In May 2011, after four years of life on McNutt's Island, we moved to Montreal. This blog remains, though, as a (sort of) daily record of our time on the island, and a winding path for anyone who would like to meander about among its magical places. For additional perspectives and insights I recommend Greg's book, Island Year: Finding Nova Scotia (2010), and my Bowl of Light (2012). I'll continue to post once in a while. If you do want to read this blog, one option would be to begin at the beginning of it (which is, as we all know, in blog-world, at the end), and read forward, concluding with the most recent entry. It's a journal, really, so it does makes more sense if you read it that way. But, you know, read it any way you like.

Tuesday, June 2, 2009


We had been concerned about the possibility of lambs and sheep falling into some of the old wells.  So in the past few days Greg has built new frames and covers for three of them.  He is slowly using up all the old lumber that was still around the property. When we completed the restoration of the house we had a big pile of old lumber for various future projects. There's hardly any of it left now. He used old hardware and, obviously, left-over paint, too. The wells match the house! 

As far as we know there are five wells. Four of them were probably dug in the latter half of the nineteenth century by the Perry family. They are traditionally-built spring wells lined with rocks. Elizabeth Hyde, the former owner, knew the location of every well and tried to restore them and keep them usable. Like everyone who had lived here before her, Elizabeth did not have running water. For her daily use she drew water from the well in front of the house. The other wells were near the garden, along the path to the fish house, and in the bog near the lower orchard.  Elizabeth -- and probably the Perrys, the Gouldens and the DeMings before her --used the well near the garden for watering. It has an old but still-sturdy frame around it, even though the cover has rotted away.  This one is on the to-do list.
We used the front yard well as soon as we arrived two years ago. Greg replaced the frame and built a new cover right away, and it was our water source for washing dishes and clothes and ourselves that first summer, until our new well was dug. 
We drew the water up with a pail. I learned how to clear the water's surface by tapping it with the bottom of the pail before dipping the pail beneath the water.  I had never drawn water from a well before that summer. We heated the water on the Coleman camp stove which was all we had at the time. I washed clothes and dishes at a table in the front yard beneath the apple tree. We hung Elizabeth's shower bucket from a branch of the oak tree for our indescribably wonderful showers.   
We rediscovered the well in the bog, in a place that had been impenetrable before Greg began clearing. We just caught the reflection of water off the bog path one day, and then found the well, hidden by dead trees and bayberry scrub, surrounded by ferns and squishy sphagnum moss.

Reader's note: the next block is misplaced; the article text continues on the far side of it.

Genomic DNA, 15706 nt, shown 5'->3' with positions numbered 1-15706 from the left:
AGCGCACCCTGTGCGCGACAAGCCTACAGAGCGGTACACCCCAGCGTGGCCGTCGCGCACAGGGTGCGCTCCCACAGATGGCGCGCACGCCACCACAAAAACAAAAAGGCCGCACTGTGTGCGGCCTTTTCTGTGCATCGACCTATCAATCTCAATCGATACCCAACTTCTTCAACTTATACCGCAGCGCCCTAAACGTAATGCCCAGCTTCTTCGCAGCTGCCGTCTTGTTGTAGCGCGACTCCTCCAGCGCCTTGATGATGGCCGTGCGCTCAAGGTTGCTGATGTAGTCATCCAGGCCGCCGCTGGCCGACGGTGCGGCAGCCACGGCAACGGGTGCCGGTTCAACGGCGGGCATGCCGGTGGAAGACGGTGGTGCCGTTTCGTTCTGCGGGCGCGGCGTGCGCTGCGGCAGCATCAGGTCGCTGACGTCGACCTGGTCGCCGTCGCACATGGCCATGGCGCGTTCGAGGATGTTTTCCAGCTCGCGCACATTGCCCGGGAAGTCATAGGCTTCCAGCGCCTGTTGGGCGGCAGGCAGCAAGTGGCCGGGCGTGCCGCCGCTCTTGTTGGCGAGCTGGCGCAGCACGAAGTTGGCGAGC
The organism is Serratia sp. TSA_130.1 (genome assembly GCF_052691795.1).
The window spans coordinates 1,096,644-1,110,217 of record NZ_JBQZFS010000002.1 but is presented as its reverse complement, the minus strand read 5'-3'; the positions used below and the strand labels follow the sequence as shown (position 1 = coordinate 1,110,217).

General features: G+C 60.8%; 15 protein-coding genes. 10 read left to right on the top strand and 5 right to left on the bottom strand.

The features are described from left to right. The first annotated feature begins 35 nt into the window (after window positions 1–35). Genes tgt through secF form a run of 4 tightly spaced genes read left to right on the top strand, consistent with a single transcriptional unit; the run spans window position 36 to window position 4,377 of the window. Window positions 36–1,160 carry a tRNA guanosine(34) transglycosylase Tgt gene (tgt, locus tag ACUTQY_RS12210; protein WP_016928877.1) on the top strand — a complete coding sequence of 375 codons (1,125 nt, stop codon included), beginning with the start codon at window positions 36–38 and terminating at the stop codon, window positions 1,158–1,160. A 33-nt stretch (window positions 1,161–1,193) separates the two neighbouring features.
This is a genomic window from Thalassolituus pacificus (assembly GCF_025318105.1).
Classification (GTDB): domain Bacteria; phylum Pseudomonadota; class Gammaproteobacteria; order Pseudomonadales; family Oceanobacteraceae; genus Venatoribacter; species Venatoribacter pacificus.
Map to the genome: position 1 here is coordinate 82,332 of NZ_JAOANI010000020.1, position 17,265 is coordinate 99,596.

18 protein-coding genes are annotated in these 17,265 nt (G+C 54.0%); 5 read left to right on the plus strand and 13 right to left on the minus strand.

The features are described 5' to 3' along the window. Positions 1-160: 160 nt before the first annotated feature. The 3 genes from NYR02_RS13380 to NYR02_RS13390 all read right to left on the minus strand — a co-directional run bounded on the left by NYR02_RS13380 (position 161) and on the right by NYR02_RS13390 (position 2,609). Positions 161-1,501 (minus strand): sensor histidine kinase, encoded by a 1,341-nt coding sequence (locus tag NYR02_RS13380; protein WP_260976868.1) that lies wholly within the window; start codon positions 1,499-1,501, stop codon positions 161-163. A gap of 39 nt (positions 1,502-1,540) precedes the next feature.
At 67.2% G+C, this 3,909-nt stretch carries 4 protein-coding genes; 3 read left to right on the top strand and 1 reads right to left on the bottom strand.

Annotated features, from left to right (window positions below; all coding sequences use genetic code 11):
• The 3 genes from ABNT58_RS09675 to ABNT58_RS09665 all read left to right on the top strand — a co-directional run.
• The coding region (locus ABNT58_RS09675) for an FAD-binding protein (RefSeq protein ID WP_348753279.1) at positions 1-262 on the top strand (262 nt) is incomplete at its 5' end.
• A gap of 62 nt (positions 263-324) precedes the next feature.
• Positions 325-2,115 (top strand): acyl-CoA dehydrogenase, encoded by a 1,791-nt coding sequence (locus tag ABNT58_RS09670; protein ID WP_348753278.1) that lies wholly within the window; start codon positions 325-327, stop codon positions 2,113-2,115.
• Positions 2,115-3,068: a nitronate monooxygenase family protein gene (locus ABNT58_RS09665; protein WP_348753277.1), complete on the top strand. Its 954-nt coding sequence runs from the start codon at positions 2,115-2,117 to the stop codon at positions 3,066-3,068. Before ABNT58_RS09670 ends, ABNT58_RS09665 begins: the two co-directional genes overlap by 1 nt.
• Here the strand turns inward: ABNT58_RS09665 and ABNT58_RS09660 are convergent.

It was the same with the well along the path to the fish house. It was hidden in scrub. It had some sort of wooden cover, but it had rotted through. Elizabeth had written that one side of this well was a huge boulder. You can see it here.
Greg used the floor grate from Elizabeth's old shower to make this cover. 

Elizabeth writes about another well, in the lower orchard. We haven't found this one yet. But Greg thinks he knows where to look. A well down there would have been near the house that Jonathan Perry built in the 1830s, and of course they would have needed a well. 
This last well is the one that was dug for us.  It is located near the garden well and the Old Fellers' Bog. It consists of a stack of concrete rings set on top of pebble and cobble filtration. The water is pumped through pipe laid underground to the cellar, and then into the house. The pump is electric, and runs on the energy we get from sun and wind. So we have running water in the kitchen and bathroom sinks, the shower and the washing machine, and we have a toilet that flushes.  These were all firsts for the house, though Elizabeth had a wondrous in-door shower that you can read about here

We don't have a practical use for the old wells. But they are valuable for gazing into and admiring the stone work and thinking that beneath any surface there could be mysterious hidden depths. 


Brian Stewart said...

Hello, I have been reading your blogs here and was wondering if you have written a book on your experiences and the education you have gained here. What you have written here has been both interesting and an education for me as I may (when I retire) be living as you have here. Also how deep are these wells Greg has recovered? or are they shallow, simply the depth of a stream? I do understand if you don't reply. You must get a lot of folks commenting here. brian_marilyn@sympatico .ca

Anne Yarbrough said...

Hi Brian, Thanks for writing! Greg & I actually have each written a book about our experiences on McNutt's. You can find out how to order them on the home page, I think. I also have a ms on the history of the island and the lighthouse under consideration at a couple of publishers. As for the wells, there are springs all over the island, as I understand it. Easy access to water there. The new well that was dug for the house in 2007 is probably 10' down.